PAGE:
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Memories of a bagaanbari: Shuma Raha recalls Bengali food served at her bagaanbari

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When Sundays meant seasonal produce, wood fires, and a caretaker-cum-gardener-cum-cook who enjoyed feeding both the body and the soul

When Sundays meant seasonal produce, wood fires, and a caretaker-cum-gardener-cum-cook who enjoyed feeding both the body and the soul

Growing up in Calcutta (now known as Kolkata), where food is something akin to religion, and in a house presided over by my mother who was a fabulous cook, my memories of great food and grand meals are prodigious. Yet, when I sat down to write this piece, a single memory leapt to my mind — a memory from so long ago that it should have faded by now. Only, it hasn’t. Even today, on somnolent Sunday afternoons, I wistfully recollect our day trips to Barasat on the outskirts of Kolkata, where we had a  bagaanbari (literally, a house with a garden), and where the caretaker would cook lunch for us visitors. The food wasn’t anything fancy, but sitting al fresco and eating off chipped, mismatched plates while the birds kept up a drowsy monotone of cooing in the trees above, everything tasted heavenly.

The caretaker-cum-gardener- cum-cook’s name was Ponchu. He must have had a more civilised name, or  bhalo naam, as we say in Bangla. But he was universally known as Ponchu. I called him Ponchu  da. In winter, and also in autumn and spring when the weather is pleasant in Kolkata, we went to the  bagaanbari at least one Sunday every month, accompanied by either the extended family or some of my parents’ close friends.

En route ‘shingara’ and ‘jileepi’

Barasat in the 1970s was not the bustling Kolkata suburb it is today. In fact, it was quite bucolic, and every time we went there, I felt as though we were journeying to some far-off land. Once you left the confines of the metropolis, the road became magical, flanked on either side by shimmering waterbodies and lush green vegetation.

The foodie experience began en route. Around 9.30 a.m., we would stop for breakfast at a large  mishtanno bhandar (sweet shop). Leaning against our Ambassador cars, we ate freshly fried, thin-crust  shingara (samosa) stuffed with cauliflower and potato,  khasta kochuri (flaky kachoris), and delectably crispy  jileepi (jalebi) and  aumriti  (imarti), passing around the newspaper packets that held these goodies, our fingers greasy with ghee and our palates alight with joy.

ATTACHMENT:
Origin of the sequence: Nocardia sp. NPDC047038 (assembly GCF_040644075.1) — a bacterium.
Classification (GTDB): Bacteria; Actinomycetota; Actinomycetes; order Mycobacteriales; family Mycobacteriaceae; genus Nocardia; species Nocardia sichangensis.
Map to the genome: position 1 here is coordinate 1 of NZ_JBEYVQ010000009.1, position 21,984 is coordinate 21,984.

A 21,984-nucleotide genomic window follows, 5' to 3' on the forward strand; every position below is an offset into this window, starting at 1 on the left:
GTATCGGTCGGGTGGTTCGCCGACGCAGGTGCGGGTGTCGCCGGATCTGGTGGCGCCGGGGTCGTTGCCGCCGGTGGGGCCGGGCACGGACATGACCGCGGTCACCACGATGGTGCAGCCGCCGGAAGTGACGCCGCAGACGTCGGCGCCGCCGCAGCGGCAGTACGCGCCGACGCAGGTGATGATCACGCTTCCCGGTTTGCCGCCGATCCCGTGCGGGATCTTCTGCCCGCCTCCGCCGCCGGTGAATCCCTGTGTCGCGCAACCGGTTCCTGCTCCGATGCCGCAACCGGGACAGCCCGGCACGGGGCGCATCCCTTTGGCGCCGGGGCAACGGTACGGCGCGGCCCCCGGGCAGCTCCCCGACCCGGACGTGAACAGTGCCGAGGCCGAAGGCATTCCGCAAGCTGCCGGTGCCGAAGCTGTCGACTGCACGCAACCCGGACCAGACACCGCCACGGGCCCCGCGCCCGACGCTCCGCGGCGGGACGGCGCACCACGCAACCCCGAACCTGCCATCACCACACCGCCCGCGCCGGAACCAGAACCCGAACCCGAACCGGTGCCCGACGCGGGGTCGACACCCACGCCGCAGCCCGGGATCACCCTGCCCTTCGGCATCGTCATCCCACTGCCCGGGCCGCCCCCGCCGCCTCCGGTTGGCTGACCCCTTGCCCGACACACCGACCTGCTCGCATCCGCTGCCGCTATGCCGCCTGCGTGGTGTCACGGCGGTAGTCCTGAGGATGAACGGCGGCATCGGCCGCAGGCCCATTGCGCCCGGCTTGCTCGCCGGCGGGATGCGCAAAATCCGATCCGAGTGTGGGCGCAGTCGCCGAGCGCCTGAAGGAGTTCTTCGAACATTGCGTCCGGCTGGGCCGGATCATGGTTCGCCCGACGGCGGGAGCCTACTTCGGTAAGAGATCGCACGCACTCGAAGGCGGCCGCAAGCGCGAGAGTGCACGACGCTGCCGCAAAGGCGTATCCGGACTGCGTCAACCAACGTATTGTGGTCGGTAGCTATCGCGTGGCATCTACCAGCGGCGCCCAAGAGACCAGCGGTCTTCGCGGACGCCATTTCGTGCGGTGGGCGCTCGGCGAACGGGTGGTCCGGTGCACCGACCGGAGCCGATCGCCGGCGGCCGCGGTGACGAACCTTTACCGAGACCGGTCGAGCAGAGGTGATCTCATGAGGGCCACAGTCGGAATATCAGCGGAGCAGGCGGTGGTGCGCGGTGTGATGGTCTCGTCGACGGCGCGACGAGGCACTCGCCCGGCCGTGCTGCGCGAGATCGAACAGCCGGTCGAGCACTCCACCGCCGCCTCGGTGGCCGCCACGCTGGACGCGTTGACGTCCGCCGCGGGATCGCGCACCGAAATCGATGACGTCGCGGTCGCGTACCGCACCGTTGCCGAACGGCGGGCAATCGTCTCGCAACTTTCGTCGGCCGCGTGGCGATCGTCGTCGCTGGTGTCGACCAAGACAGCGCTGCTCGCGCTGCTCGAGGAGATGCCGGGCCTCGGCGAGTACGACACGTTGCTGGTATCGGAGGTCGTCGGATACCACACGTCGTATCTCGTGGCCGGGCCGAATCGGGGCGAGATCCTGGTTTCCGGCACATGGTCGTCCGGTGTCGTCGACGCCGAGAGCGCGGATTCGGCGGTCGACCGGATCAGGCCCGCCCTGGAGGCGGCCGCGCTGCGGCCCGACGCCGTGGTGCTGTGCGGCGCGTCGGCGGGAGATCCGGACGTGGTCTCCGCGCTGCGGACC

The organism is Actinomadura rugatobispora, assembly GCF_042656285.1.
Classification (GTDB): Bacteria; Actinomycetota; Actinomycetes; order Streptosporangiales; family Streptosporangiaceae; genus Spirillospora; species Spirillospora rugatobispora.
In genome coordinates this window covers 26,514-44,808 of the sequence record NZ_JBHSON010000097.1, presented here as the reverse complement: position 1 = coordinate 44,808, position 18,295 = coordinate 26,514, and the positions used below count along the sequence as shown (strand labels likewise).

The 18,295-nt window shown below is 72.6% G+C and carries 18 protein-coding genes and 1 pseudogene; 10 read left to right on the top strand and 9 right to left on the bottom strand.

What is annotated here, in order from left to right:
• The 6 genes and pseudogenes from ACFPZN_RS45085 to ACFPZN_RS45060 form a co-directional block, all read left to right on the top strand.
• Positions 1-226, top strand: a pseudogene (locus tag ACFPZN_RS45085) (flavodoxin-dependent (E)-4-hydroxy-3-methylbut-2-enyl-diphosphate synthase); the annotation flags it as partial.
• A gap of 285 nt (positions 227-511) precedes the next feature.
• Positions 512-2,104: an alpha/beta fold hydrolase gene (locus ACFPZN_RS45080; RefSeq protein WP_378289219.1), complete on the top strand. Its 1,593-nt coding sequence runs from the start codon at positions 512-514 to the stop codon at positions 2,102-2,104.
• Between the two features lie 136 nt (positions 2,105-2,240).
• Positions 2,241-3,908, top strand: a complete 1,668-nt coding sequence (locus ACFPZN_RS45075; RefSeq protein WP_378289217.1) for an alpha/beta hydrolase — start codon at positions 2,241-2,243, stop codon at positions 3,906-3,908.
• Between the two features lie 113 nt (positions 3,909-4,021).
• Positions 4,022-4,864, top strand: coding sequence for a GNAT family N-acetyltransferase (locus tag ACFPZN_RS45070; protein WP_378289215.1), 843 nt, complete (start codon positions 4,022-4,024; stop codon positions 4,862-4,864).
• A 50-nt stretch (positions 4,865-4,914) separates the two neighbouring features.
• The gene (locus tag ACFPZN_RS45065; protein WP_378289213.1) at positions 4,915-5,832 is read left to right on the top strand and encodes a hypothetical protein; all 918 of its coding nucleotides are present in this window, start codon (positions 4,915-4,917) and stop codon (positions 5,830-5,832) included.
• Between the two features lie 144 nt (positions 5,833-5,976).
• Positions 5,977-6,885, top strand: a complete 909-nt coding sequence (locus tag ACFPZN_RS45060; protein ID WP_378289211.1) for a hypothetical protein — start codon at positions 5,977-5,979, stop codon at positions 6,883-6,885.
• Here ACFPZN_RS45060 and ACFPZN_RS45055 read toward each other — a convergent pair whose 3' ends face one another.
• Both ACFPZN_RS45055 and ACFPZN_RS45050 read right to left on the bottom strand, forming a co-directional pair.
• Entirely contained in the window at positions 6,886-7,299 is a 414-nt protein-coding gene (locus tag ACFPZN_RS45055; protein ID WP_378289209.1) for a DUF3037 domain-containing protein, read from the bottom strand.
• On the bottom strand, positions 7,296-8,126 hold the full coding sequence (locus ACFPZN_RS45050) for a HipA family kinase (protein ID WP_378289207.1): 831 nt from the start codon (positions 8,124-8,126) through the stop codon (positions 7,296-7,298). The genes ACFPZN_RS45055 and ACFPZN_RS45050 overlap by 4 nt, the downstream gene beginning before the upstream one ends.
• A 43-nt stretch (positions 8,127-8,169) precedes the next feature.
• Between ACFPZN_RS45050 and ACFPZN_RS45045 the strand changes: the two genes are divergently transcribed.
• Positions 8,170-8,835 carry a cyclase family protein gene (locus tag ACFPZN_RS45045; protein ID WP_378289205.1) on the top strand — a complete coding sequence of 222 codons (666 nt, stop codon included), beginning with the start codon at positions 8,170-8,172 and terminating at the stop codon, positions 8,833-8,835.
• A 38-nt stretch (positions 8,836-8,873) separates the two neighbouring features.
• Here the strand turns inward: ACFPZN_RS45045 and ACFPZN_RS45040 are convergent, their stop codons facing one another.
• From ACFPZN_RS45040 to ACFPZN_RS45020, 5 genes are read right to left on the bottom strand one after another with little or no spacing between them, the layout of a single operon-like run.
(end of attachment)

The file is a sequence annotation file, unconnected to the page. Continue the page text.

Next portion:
You’d think that after such a heavy repast, there would certainly be no elevenses and lunch would be an abstemious affair. But no one was watching their cholesterol back in those days. And I suspect Ponchu  da would have been seriously baffled and hurt if anyone was.

For he kept the food coming almost from the moment we reached the  bagaanbari. There would be several rounds of tea and tidbits to go with it —  daler bora (lentil fritters),  machher dim bhaja (fish roe fritters),  beguni (brinjal fritters),  pneyaji (onion fritters)… Sometimes tea was eschewed for drinks that the adults had brought along, while I glugged from a bottle of Fanta.

The one-storeyed  baari (house) part of the  bagaan was pretty rudimentary, but the grounds had an air of plenitude — laden with trees like coconut, mango, jackfruit, wood apple and banana, a largish vegetable patch bursting with seasonal veggies, and a pond which, Ponchu  da claimed, had lots of fish, though I rarely caught a glimpse of them through the layer of  kochuripana (water hyacinth) that floated on it. Much of the food cooked on those memorable Sundays came from the produce of that land, and maybe that’s what accounted for its intensely fresh and satisfying flavour.

As a cook, Ponchu  da’s repertoire was fairly limited. Our late lunch usually had a standard menu: smoking hot rice with fragrant, locally sourced ghee,  narkel diye chholar dal (Bengal gram dal cooked with diced coconut), with maybe some fried  topshe fish  on the side,  phulkopi-alu-koraishutir dalna (potato-cauliflower curry with peas),  chingri-alur tarkari (prawns with potatoes),  rui maccher kaalia (a rich curry with rohu fish) and a chicken or a mutton or a crab curry, followed by tomato chutney and  mishti doi.

‘It’s the wood fire that makes everything healthy and tasty,’ Ponchu da said.

‘It’s the wood fire that makes everything healthy and tasty,’ Ponchu da said.
| Photo Credit: Getty Images/ iStock

Sitting in the dappled shade of the winter sun, we ate this elaborate meal with slow relish. Every dish had a hearty, somewhat rustic flavour, a little high on spice, and higher still in its ability to speak straight to the soul. One that I particularly liked was the  chingri-alur tarkari, a simple peasant-style preparation seasoned with  paanch phoron and cooked with prawns, diced potatoes and onions. My mother had asked Ponchu  da for its recipe. He had obliged, but had also added sadly that she would never be able to replicate its taste because, like all the food he cooked for us, this dish too was done on wood fire. “It’s the wood fire that makes everything healthy and tasty,” he said.

Maybe there was some truth in that. Or maybe it was the sylvan setting, the sparkling air and the soothing bird call that gave those meals the elevated, soulful dimension they seemed to have.

Or maybe it was just some magic wrought by Ponchu  da, chef and multitasker extraordinaire, whom we never saw again after the  bagaanbari was sold a few years later.

The writer is a journalist and author with an obsessive interest in food.



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